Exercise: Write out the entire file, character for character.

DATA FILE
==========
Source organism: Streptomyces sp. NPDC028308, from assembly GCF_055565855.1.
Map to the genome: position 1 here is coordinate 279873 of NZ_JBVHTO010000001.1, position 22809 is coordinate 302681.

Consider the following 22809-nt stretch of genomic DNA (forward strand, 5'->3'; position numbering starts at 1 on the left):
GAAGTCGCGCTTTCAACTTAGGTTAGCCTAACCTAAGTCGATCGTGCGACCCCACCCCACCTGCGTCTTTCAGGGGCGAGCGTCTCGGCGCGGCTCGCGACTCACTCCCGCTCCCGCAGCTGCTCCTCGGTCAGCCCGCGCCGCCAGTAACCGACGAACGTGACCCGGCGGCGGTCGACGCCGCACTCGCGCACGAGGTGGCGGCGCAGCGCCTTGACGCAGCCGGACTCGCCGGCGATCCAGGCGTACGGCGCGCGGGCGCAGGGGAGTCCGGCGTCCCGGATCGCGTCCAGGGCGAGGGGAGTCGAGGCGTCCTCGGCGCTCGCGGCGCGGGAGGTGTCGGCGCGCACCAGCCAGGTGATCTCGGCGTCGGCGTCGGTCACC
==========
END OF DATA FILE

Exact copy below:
Source organism: Streptomyces sp. NPDC028308, from assembly GCF_055565855.1.
Map to the genome: position 1 here is coordinate 279873 of NZ_JBVHTO010000001.1, position 22809 is coordinate 302681.

Consider the following 22809-nt stretch of genomic DNA (forward strand, 5'->3'; position numbering starts at 1 on the left):
GAAGTCGCGCTTTCAACTTAGGTTAGCCTAACCTAAGTCGATCGTGCGACCCCACCCCACCTGCGTCTTTCAGGGGCGAGCGTCTCGGCGCGGCTCGCGACTCACTCCCGCTCCCGCAGCTGCTCCTCGGTCAGCCCGCGCCGCCAGTAACCGACGAACGTGACCCGGCGGCGGTCGACGCCGCACTCGCGCACGAGGTGGCGGCGCAGCGCCTTGACGCAGCCGGACTCGCCGGCGATCCAGGCGTACGGCGCGCGGGCGCAGGGGAGTCCGGCGTCCCGGATCGCGTCCAGGGCGAGGGGAGTCGAGGCGTCCTCGGCGCTCGCGGCGCGGGAGGTGTCGGCGCGCACCAGCCAGGTGATCTCGGCGTCGGCGTCGGTCACC